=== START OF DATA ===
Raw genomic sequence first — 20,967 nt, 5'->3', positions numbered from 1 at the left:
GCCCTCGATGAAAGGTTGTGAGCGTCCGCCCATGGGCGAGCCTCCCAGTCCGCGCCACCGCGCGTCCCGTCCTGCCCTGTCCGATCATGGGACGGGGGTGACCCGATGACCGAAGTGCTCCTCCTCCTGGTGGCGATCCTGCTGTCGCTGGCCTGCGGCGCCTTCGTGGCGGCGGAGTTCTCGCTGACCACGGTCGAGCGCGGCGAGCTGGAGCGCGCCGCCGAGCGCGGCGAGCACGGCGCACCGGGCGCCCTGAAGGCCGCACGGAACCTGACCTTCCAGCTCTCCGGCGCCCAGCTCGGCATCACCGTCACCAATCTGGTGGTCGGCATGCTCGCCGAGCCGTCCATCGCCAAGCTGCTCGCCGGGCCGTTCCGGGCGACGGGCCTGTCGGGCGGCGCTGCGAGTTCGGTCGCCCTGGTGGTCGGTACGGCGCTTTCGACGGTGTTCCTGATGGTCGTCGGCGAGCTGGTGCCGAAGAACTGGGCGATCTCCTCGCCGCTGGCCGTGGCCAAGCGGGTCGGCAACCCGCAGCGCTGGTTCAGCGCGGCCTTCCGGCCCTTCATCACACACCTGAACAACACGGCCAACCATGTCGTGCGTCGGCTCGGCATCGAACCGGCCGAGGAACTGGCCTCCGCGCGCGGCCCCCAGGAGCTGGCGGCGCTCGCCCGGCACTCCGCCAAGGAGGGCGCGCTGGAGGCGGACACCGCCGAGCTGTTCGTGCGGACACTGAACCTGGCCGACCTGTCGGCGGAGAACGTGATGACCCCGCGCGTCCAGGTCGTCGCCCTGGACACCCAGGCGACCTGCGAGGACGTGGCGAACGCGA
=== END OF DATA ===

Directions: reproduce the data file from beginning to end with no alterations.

Raw genomic sequence first — 20,967 nt, 5'->3', positions numbered from 1 at the left:
GCCCTCGATGAAAGGTTGTGAGCGTCCGCCCATGGGCGAGCCTCCCAGTCCGCGCCACCGCGCGTCCCGTCCTGCCCTGTCCGATCATGGGACGGGGGTGACCCGATGACCGAAGTGCTCCTCCTCCTGGTGGCGATCCTGCTGTCGCTGGCCTGCGGCGCCTTCGTGGCGGCGGAGTTCTCGCTGACCACGGTCGAGCGCGGCGAGCTGGAGCGCGCCGCCGAGCGCGGCGAGCACGGCGCACCGGGCGCCCTGAAGGCCGCACGGAACCTGACCTTCCAGCTCTCCGGCGCCCAGCTCGGCATCACCGTCACCAATCTGGTGGTCGGCATGCTCGCCGAGCCGTCCATCGCCAAGCTGCTCGCCGGGCCGTTCCGGGCGACGGGCCTGTCGGGCGGCGCTGCGAGTTCGGTCGCCCTGGTGGTCGGTACGGCGCTTTCGACGGTGTTCCTGATGGTCGTCGGCGAGCTGGTGCCGAAGAACTGGGCGATCTCCTCGCCGCTGGCCGTGGCCAAGCGGGTCGGCAACCCGCAGCGCTGGTTCAGCGCGGCCTTCCGGCCCTTCATCACACACCTGAACAACACGGCCAACCATGTCGTGCGTCGGCTCGGCATCGAACCGGCCGAGGAACTGGCCTCCGCGCGCGGCCCCCAGGAGCTGGCGGCGCTCGCCCGGCACTCCGCCAAGGAGGGCGCGCTGGAGGCGGACACCGCCGAGCTGTTCGTGCGGACACTGAACCTGGCCGACCTGTCGGCGGAGAACGTGATGACCCCGCGCGTCCAGGTCGTCGCCCTGGACACCCAGGCGACCTGCGAGGACGTGGCGAACGCGA